Wirelessly powering the IoT

Feature articles |
By Rich Pell

An example of wireless charging in IoT is digital door locks that recharge when closed. Wireless transmitters are located in the door frame and re-charge the bolting/communication mechanism anytime the door is closed. This replaces the need for changing batteries (a significant cost and environmental issue in hotels, for example) and enables a more seamless integration into homes, hotels and offices.

A wireless power receiver module that is size appropriate
for multiple devices and capable of charging devices
under the Qi and PMA standards up to 5W.

An example of wireless power in IoT is the electronic Smart Retail Label (“SRL”) and beaconing technology known as Powershelf. Battery free SRLs ensure accurate pricing and enable retailers to remotely change pricing on any SKU in the store in minutes. The system is powered by wireless power so it eliminates the need for battery disposal or paper price tags, creating significant cost reductions and an attractive carbon footprint friendly solution for retailers focused on environmental sustainability.

When designing in wireless charging/power, designers will have key considerations:

  • Are interoperability standards important? Do you expect users to charge your devices at Starbucks? In their vehicle? If so, you will want to focus on wireless charging solutions that are standards compliant with at least one of the two leading standards, Wireless Power Consortium and AirFuel Alliance. If interoperability is very important, you can find multi-mode solutions that support all standards simultaneously.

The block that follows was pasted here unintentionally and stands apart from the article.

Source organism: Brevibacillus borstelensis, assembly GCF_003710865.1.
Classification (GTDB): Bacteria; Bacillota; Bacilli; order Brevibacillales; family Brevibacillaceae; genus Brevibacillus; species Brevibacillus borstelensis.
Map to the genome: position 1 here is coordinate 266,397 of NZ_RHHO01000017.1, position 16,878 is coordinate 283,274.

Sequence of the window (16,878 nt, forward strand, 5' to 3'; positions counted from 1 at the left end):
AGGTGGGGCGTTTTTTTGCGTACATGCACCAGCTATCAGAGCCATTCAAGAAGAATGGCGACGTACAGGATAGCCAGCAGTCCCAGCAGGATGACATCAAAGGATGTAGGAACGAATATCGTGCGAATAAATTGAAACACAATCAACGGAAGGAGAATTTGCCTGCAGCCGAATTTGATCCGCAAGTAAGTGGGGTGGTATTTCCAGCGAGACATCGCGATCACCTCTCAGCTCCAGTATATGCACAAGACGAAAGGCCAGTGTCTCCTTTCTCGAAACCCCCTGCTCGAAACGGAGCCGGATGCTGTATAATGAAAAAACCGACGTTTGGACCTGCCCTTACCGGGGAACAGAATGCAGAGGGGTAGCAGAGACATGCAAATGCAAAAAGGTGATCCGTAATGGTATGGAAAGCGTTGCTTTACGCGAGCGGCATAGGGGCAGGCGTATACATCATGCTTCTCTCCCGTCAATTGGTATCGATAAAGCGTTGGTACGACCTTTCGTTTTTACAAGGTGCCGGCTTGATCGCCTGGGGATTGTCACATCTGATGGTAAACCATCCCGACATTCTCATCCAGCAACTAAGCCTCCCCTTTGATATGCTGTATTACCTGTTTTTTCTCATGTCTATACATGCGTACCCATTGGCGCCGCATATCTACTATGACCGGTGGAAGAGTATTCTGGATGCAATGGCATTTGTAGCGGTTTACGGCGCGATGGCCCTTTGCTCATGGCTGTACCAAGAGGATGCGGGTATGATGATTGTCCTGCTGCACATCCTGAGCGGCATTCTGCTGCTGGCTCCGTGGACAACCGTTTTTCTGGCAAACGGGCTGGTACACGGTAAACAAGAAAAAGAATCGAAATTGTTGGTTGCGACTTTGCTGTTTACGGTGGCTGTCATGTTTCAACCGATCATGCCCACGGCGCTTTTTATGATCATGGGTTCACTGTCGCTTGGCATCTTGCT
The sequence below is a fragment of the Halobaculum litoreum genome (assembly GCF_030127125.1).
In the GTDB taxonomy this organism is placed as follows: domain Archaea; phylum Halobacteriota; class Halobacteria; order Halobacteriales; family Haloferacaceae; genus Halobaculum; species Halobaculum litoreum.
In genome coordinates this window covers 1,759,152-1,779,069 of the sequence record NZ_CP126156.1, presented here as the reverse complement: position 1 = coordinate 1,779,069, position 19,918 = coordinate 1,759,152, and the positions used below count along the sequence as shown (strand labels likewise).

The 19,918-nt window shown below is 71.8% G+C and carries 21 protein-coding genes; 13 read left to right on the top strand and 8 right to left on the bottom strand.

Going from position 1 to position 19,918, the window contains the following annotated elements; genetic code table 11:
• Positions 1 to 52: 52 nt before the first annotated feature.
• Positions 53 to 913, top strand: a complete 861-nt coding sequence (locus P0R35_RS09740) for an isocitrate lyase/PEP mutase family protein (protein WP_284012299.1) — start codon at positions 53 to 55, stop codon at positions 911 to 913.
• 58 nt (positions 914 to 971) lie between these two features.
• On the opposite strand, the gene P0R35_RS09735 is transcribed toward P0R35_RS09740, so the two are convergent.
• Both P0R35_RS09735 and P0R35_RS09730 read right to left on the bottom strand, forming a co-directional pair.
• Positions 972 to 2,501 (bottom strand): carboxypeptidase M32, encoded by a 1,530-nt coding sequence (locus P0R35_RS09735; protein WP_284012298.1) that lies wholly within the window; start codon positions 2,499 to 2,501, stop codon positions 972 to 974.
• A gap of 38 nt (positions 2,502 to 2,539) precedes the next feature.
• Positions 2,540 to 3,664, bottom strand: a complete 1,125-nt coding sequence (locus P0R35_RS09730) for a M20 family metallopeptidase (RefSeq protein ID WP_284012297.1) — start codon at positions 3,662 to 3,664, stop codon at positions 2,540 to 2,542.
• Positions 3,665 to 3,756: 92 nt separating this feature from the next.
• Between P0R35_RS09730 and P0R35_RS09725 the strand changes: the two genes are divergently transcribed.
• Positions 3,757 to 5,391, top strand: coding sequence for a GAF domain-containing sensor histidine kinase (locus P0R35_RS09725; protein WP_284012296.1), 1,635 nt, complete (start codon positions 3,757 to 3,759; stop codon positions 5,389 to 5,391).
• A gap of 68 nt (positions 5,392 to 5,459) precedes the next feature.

Examples of products that benefit from interoperability: mobile phones, laptops, tablets (so you can charge at the coffee shop, home, rental car, airport, office, etc.). Examples of products that don’t benefit from interoperability: hearing aids, surgical tools, personal products (like some wearables, powered jewelry, etc.), specialty products (SCUBA watches) and non-consumer products (first responder radios, mobile phones/computers specialized for rugged worksites, remote sensors, etc.). Standards exist to support interoperability. Interoperability is only relevant if users will actual charge/power the product in diverse locations where wireless infrastructure is expected to be installed. If not, proprietary/non-standard wireless power systems can be a more efficient and cost effective option.

NuCurrent antennas to fit various form factors.
The largest antenna is a 210 x 140-mm Class 4
(33-Watt rating) resonator for the AirFuel standard,
the smallest is a 20-mm round Qi-type coil
(2-Watt rating).

  • Form factor is a major consideration. The largest components are the antennas and if you have a space constrained device, you will want to look for ultra-thin solutions. From embedded sensors to slim cell phones, space is a major constraint in many electronic devices.